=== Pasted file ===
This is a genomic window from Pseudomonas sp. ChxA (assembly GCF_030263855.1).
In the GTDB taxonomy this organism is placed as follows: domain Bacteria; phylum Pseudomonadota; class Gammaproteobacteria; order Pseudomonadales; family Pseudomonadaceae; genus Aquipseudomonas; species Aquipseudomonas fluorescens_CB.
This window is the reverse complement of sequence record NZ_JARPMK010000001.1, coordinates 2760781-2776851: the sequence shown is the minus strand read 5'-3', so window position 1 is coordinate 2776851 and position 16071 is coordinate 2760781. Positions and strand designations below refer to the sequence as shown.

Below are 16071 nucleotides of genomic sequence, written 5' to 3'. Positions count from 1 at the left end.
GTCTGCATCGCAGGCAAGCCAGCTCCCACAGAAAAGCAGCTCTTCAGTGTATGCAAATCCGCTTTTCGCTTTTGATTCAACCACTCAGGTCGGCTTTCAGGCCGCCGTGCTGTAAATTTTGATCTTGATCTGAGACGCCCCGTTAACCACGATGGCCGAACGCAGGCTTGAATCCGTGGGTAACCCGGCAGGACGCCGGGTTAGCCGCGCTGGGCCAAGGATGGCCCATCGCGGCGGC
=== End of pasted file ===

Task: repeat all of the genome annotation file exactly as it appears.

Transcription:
This is a genomic window from Pseudomonas sp. ChxA (assembly GCF_030263855.1).
In the GTDB taxonomy this organism is placed as follows: domain Bacteria; phylum Pseudomonadota; class Gammaproteobacteria; order Pseudomonadales; family Pseudomonadaceae; genus Aquipseudomonas; species Aquipseudomonas fluorescens_CB.
This window is the reverse complement of sequence record NZ_JARPMK010000001.1, coordinates 2760781-2776851: the sequence shown is the minus strand read 5'-3', so window position 1 is coordinate 2776851 and position 16071 is coordinate 2760781. Positions and strand designations below refer to the sequence as shown.

Below are 16071 nucleotides of genomic sequence, written 5' to 3'. Positions count from 1 at the left end.
GTCTGCATCGCAGGCAAGCCAGCTCCCACAGAAAAGCAGCTCTTCAGTGTATGCAAATCCGCTTTTCGCTTTTGATTCAACCACTCAGGTCGGCTTTCAGGCCGCCGTGCTGTAAATTTTGATCTTGATCTGAGACGCCCCGTTAACCACGATGGCCGAACGCAGGCTTGAATCCGTGGGTAACCCGGCAGGACGCCGGGTTAGCCGCGCTGGGCCAAGGATGGCCCATCGCGGCGGC